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Bradford’s School of Chemistry and Biosciences praised for gender equality

Published: Fri 11 May 2018

The School of Chemistry and Biosciences at the University of Bradford has been awarded an Athena SWAN award for its work in gender equality.

The bronze award recognizes the sustained efforts of colleagues to promote progress and overcome barriers to inclusivity for both colleagues and students. The award celebrates the dedication of the School and its Athena SWAN team to grow as ambassadors for gender equality in the university and higher education sector.

This follows on from the institutional Athena SWAN bronze award the University was awarded in April 2016.

Professor Stephen Rimmer, Head of School of Chemistry and Biosciences, said: “We are delighted to be recognised in this way and I would like to congratulate all of the team for a very significant success. Promoting equality is at the very heart of our work as scientists and it is vital that success in scientific careers is based only our scientific achievements.

“Our work is only just beginning in this respect and there is a lot to be done as we progress to Silver status and beyond but the challenges here are something that our team is looking forward to addressing.”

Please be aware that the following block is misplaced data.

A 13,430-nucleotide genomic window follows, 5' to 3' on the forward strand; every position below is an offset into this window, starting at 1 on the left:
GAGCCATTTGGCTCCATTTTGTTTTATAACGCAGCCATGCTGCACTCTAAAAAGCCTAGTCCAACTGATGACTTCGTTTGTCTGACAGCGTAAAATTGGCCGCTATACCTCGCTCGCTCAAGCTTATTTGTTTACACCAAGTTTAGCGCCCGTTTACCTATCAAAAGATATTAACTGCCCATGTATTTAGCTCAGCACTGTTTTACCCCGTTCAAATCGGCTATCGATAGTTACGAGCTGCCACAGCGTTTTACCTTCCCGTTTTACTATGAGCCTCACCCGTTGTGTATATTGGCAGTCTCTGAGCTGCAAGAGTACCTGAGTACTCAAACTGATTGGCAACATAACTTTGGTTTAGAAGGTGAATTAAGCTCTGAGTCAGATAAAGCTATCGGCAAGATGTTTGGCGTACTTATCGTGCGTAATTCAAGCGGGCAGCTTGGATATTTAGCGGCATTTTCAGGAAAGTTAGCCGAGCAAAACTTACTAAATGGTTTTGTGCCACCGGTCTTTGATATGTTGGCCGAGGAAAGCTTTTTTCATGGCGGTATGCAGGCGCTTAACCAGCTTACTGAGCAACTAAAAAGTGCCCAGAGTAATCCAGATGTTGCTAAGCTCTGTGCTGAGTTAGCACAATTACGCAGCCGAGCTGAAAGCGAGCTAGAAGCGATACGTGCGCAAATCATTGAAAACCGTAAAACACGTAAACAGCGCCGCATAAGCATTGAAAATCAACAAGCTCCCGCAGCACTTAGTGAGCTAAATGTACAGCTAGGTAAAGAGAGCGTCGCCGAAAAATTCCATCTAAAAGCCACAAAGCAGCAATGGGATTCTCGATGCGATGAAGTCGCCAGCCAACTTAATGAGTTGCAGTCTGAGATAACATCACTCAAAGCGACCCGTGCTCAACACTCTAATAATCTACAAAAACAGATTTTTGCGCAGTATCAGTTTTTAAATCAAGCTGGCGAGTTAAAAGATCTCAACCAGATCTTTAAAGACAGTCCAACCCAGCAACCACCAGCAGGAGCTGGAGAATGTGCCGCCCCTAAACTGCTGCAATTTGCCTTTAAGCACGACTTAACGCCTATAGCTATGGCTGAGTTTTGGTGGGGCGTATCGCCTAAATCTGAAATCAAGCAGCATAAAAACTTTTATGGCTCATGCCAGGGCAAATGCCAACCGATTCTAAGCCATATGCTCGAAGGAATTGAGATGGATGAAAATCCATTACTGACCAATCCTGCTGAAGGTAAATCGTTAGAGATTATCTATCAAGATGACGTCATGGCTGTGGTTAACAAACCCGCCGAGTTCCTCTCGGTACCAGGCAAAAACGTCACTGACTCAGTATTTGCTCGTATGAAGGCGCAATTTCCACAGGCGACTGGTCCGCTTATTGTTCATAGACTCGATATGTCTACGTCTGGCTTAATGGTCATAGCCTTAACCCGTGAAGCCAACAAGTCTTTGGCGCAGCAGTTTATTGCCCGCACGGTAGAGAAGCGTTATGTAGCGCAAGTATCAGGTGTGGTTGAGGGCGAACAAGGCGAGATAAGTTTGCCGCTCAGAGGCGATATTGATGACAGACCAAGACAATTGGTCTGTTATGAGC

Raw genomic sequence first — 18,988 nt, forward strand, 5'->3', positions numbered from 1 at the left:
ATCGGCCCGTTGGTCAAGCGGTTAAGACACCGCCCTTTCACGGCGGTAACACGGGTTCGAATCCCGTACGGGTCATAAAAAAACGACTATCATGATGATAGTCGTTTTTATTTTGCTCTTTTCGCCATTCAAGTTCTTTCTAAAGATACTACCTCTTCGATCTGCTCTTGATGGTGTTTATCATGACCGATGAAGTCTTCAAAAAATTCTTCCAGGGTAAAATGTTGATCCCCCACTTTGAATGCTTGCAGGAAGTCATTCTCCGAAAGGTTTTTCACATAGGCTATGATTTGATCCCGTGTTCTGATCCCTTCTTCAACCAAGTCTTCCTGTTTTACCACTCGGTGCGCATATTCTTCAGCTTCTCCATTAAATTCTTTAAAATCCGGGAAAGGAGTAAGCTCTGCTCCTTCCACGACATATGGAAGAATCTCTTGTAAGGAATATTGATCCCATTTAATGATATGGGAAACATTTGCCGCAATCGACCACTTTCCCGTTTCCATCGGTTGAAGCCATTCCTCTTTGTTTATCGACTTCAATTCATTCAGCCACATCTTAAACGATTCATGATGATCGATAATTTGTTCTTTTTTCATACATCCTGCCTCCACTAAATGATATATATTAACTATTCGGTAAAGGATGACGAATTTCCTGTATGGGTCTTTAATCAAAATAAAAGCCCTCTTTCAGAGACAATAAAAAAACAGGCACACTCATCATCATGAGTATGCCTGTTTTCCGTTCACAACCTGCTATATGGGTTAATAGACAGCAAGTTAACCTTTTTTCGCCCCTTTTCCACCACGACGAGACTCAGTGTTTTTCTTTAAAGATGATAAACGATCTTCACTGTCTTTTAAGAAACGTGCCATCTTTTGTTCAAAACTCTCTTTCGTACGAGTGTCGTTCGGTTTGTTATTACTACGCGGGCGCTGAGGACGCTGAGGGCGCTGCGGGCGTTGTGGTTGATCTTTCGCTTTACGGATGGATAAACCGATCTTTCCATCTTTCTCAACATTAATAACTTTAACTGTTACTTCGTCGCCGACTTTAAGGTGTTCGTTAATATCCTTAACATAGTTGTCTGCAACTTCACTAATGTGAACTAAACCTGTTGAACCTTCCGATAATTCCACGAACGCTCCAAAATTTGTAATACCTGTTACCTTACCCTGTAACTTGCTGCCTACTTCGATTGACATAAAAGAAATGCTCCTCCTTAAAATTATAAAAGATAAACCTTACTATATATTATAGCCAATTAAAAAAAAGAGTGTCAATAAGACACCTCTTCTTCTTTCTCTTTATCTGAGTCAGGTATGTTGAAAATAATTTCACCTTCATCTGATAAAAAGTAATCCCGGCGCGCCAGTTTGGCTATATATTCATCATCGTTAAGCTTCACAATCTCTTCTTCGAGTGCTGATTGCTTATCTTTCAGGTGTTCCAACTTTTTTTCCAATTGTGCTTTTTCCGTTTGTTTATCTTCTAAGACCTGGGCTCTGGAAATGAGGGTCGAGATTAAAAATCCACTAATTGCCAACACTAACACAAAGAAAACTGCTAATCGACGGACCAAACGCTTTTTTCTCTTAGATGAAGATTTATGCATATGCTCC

Professor Udy Archibong MBE, Director of Centre for Inclusion and Diversity, said: “Our continued success under the Charter, shown by this latest award, is a welcome reminder of how important gender equality is to people across our University.”

About Athena SWAN

The Athena SWAN Charter celebrates success in advancing gender equality in higher education and research. It rigorously examines the steps taken by universities and their departments to improve representation, encourage progress and combat gender-based discrimination.

 From May 2015 the Charter was expanded to recognise work undertaken in arts, humanities, social sciences, business and law as well as professional and support roles, and for trans staff and students.

 The Charter now recognises work undertaken to address gender equality more broadly, and not just barriers to progression that affect women.

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